Home > Week of Prayer for Christian Unity > Background: Introduction to the Theme

THE WEEK OF PRAYER FOR CHRISTIAN UNITY
JANUARY 18–25, 2015

BACKGROUND: Introduction to the Theme

2014 Week of Prayer for Christian Unity

“Jesus said to her, ‘Give me a drink’” (John 4:7)

Who drinks of this water...?

Journey, scorching sun, tiredness, thirst … “Give me a drink.” This is a demand of all human beings. God, who becomes human in Christ (John 1:14) and empties himself to share our humanity  (Philippians 2:6-7) is capable of asking the Samaritan woman: “Give me to drink” (John 4:7). At the same time, this God who comes to encounter us offers the living water: “The water that I will give will become in them a spring of water welling up to eternal life” (John 4:14).

The encounter between Jesus and the Samaritan woman invites us to try water from a different well and also to offer a little of our own. In diversity, we enrich each other. The Week of Prayer for Christian Unity is a privileged moment for prayer, encounter and dialogue. It is an opportunity to recognize the richness and value that are present in the other, the different, and to ask God for the gift of unity.

“Whoever drinks of this water keeps coming back,” says a Brazilian proverb, always used when a visitor leaves. A refreshing glass of water, chimarrão*, coffee, tereré**, are trademarks of acceptance, dialogue and coexistence. The biblical gesture of offering water to whomever arrives (Matthew 10:42), as a way of welcoming and sharing, is something that is repeated in all regions of Brazil.

The proposed study and meditation on this text during the Week of Prayer is to help people and communities to realize the dialogical dimension of the project of Jesus, which we call the Kingdom of God.

The text affirms the importance of a person knowing and understanding her/his own self-identity so that the identity of the other is not seen as a threat. If we do not feel threatened, we will be able to experience the complementarity of the other: alone, a person or culture is not enough! Therefore, the image emerging from the words “give me a drink” is an image speaking of complementarity: to drink water from someone else’s well is the first step towards experiencing another’s way of being. This leads to an exchange of gifts that enriches. Where the gifts of the other are refused much damage is done to society and to the Church.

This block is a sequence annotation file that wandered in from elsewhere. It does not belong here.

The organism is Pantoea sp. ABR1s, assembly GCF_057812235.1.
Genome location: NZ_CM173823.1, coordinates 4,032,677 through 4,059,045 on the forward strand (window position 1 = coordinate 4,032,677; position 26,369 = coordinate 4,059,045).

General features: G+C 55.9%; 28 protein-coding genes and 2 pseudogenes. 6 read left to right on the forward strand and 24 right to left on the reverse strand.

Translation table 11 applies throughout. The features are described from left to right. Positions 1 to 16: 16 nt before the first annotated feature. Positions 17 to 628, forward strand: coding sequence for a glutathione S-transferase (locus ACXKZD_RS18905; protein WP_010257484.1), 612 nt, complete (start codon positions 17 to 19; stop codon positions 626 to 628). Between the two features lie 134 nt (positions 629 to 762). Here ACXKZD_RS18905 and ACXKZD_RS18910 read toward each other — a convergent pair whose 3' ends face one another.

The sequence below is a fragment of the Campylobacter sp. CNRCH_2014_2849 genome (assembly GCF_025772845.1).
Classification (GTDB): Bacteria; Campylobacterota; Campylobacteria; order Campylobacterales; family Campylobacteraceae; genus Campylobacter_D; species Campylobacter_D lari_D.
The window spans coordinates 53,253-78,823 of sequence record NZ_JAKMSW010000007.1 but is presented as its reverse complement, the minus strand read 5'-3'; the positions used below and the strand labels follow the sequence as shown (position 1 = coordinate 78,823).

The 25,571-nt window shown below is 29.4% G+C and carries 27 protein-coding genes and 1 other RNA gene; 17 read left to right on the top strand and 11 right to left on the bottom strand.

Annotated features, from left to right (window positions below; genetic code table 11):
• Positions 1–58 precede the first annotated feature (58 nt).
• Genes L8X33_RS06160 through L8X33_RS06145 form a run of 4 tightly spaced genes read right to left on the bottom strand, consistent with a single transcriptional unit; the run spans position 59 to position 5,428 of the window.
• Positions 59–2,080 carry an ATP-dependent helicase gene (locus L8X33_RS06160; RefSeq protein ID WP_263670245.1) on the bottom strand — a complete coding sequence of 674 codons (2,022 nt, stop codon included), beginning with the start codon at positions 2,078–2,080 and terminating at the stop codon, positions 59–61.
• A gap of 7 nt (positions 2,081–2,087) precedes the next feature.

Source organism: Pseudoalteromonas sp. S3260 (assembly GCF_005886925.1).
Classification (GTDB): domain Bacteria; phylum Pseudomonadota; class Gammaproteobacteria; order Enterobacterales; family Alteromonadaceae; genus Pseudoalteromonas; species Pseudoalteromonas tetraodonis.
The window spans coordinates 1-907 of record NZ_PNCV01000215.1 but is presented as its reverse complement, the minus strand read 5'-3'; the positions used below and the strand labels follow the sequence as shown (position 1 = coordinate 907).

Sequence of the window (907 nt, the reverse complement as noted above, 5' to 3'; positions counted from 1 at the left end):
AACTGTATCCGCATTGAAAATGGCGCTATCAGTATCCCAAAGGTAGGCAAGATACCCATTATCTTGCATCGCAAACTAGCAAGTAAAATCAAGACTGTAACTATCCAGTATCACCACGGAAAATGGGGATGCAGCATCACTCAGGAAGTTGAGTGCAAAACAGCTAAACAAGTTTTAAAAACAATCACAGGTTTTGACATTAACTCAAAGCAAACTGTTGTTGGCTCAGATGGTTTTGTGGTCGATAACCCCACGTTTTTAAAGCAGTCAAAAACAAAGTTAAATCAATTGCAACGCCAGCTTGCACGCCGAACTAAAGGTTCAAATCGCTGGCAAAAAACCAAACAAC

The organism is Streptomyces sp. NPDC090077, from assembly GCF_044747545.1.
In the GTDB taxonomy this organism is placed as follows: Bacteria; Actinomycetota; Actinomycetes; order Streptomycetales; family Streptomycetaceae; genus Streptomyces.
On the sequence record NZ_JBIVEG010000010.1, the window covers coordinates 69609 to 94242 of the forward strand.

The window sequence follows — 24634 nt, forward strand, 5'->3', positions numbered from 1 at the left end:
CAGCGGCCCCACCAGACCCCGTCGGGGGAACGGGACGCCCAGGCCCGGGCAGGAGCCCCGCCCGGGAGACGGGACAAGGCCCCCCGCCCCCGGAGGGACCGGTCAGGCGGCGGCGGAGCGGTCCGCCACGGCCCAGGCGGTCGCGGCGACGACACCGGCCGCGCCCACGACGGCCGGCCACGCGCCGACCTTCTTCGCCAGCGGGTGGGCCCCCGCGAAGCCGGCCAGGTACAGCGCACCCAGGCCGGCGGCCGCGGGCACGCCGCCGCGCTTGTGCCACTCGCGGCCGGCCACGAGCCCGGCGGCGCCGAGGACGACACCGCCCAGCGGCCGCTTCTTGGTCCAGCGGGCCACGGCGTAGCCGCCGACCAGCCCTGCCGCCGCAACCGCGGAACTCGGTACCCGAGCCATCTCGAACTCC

In the text of John 4, Jesus is a foreigner who arrives tired and thirsty. He needs help and asks for water. The woman is in her own land; the well belongs to her people, to her tradition. She owns the bucket and she is the one who has access to the water. But she is also thirsty. They meet and that encounter offers an unexpected opportunity for both of them. Jesus does not cease to be Jewish because he drank from the water offered by the Samaritan woman. The Samaritan remains who she is while embracing Jesus’ way. When we recognize that we do have reciprocal needs, complementarity takes place in our lives in a more enriching way. “Give me a drink” presupposes that both Jesus and the Samaritan ask for what they need from each other. “Give me to drink” compels us to recognize that persons, communities, cultures, religions and ethnicities need each other.

“Give me a drink” implies an ethical action that recognizes the need for one another in living out the Church’s mission. It compels us to change our attitude, to commit ourselves to seek unity in the midst of our diversity, through our openness to a variety of forms of prayer and Christian spirituality.


*Chimarrão is a traditional infuse drink in the South of Brazil; it is prepared from steeping dried leaves of yerba mate. Drinking together with friends or family is the common practice. 

** The principle is similar to Chimarrão, but instead of boiling water, tereré uses cold water.